Day 152 • July 31, 2012 • Ephrata to Norristown, PA • 44 miles
To anyone who thinks a bike trip like ours foolhardy or an elaborate form of suicide, consider folks like John, the Mennonite gentleman whose family boarded us last night. They ride bikes or drive carriages every single day on some of the worst roads for traffic we’ve seen. They don’t view it as unnecessary risk, but an important part of life that is worth some manageable risk. Just like driving a car is worth substantial risk for most of us, whether or not we admit the risk. I asked John if car/bike and car/carriage accidents were a problem for them. He quickly said no. But then he thought about it and admitted that, yes, occasionally accidents happen, not very often, and gave me a look and a shrug that said to me “duh!—of course accidents happen, but why would that keep us from living the life we want?”
As we were preparing to leave this morning, John casually mentioned that they could drive to market if Zoe would like a ride in the carriage. Was this another trick question? I jumped at yet another wonderful opportunity courtesy of John and his family. Before I could get the trike packed, John and Ellen were waiting with horse and buggy. The market was on our route so Zoe rode with them while I followed in the trike. Going up the hills I learned that I’m noticeably less than one horsepower.
Market was a bustling, chaotic place where horse-drawn buggies mixed it up with big panel trucks awaiting the local produce. I steered the trike around a boy who must have been about Zoe’s age driving a carriage full of people and produce. Carriages were lined up for one of two auctions that were running simultaneously. I don’t know how business was transacted through the din of the dueling auctioneers, but no one seemed to mind. Zoe and I stayed for quite a while, chatting and just watching the activity. Janet was there hoping to score some more prime purchases for her fruit stand, like the peaches we bought yesterday. Zoe and I got the last of that batch.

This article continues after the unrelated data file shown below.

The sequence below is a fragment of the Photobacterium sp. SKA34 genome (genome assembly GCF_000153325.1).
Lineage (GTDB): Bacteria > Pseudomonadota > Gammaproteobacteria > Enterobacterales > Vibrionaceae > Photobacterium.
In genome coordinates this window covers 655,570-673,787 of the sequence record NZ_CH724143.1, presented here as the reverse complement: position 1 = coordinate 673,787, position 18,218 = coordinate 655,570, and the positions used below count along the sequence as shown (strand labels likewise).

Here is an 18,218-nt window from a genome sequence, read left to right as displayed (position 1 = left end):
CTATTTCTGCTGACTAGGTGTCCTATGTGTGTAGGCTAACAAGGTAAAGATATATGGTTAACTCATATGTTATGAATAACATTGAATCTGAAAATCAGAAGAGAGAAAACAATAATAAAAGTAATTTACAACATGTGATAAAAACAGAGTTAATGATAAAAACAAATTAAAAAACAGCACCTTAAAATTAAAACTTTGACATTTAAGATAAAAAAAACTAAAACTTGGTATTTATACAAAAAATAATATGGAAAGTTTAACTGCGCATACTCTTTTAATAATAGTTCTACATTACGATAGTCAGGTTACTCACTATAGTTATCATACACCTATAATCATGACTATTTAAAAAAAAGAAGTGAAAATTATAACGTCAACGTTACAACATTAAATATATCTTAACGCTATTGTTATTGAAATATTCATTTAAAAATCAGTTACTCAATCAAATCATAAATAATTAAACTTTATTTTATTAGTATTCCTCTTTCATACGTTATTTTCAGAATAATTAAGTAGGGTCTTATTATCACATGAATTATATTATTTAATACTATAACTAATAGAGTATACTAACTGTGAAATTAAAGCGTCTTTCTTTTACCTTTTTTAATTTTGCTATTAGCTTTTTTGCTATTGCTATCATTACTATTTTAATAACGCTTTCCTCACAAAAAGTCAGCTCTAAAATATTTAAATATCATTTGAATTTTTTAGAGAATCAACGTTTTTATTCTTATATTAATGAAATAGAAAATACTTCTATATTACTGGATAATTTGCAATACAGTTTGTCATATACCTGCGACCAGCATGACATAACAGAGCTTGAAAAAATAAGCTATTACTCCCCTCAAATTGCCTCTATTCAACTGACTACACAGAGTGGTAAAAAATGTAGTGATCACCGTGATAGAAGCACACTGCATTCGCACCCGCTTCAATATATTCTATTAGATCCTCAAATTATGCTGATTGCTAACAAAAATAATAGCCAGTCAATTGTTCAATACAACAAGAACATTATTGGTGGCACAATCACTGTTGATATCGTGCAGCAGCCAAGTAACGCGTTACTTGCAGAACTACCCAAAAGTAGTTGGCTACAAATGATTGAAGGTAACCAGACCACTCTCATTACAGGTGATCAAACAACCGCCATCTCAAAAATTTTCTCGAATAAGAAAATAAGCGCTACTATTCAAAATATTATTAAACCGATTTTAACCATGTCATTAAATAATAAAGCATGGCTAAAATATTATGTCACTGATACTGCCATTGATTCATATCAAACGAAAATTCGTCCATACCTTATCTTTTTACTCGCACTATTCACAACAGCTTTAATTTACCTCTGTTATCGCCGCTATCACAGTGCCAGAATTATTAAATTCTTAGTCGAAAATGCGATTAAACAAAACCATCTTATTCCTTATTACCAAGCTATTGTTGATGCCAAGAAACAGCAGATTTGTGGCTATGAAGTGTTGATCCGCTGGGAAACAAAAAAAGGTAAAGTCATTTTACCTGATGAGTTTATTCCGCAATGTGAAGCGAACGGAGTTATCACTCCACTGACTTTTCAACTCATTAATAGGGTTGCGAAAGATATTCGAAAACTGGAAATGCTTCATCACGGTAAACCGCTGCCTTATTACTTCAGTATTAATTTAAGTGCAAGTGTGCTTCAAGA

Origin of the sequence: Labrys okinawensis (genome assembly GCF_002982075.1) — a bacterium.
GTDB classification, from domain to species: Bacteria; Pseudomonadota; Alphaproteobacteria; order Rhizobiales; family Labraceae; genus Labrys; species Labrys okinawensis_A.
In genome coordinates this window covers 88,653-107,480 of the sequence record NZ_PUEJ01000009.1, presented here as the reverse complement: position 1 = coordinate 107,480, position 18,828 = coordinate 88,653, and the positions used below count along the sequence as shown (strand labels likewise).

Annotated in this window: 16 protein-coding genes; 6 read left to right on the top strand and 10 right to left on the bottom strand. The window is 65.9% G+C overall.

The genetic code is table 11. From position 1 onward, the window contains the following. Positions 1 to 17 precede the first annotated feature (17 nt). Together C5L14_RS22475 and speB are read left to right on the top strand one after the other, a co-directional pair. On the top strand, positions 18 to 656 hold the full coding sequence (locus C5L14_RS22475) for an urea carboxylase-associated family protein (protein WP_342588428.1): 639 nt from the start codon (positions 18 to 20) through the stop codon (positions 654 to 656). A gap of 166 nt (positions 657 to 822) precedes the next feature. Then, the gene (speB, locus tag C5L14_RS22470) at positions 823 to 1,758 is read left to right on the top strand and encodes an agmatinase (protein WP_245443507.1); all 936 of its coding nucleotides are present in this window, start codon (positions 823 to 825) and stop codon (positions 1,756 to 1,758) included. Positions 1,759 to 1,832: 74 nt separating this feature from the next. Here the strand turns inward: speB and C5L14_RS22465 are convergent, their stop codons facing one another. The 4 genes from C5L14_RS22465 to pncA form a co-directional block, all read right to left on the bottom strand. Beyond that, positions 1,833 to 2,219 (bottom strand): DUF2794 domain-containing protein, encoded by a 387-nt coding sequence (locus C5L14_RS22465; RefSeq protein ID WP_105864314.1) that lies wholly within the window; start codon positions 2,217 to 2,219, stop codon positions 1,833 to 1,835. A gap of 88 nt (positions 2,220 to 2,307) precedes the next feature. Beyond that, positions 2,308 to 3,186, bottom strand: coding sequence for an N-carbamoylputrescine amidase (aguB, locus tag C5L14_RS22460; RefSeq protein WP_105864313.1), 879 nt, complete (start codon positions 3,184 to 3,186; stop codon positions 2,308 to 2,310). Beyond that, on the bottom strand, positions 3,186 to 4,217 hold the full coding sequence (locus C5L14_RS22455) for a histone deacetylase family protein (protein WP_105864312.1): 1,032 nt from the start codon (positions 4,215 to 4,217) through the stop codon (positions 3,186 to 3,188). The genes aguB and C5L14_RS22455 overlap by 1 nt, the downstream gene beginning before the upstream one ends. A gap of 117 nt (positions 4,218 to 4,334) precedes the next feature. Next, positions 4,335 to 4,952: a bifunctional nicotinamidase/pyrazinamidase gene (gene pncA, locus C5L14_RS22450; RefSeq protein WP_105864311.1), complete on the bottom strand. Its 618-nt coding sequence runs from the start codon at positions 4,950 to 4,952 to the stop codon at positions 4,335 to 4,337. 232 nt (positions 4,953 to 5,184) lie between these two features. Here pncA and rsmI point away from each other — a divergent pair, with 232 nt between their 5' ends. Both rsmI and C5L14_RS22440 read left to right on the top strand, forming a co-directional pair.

Eventually we said goodbye to John and Ellen and Janet and headed on down the road. Before leaving the area, we stopped at an Amish/Mennonite welcome center where we ate the lunch that Ellen had packed for us. The Amish gentleman running the place was in his eighties I’d say and told us all about the area. He seemed a little down, I think because his lifelong church had recently closed. The restrictions of a conventional Amish church, particularly disallowing the use of automobiles, had driven local youth to less restrictive churches. As older folks had died with no young people to back fill, the church’s population had dwindled to the point where they decided to close it. He was now part of a church that was much less restrictive about technology. This outcome surprised me a bit. I didn’t detect any particular longing for technology in John’s family—even the young people seemed to be leading fulfilling lives without the aid of automobiles or other trappings of “modern” life. Maybe that’s just what I wish for them.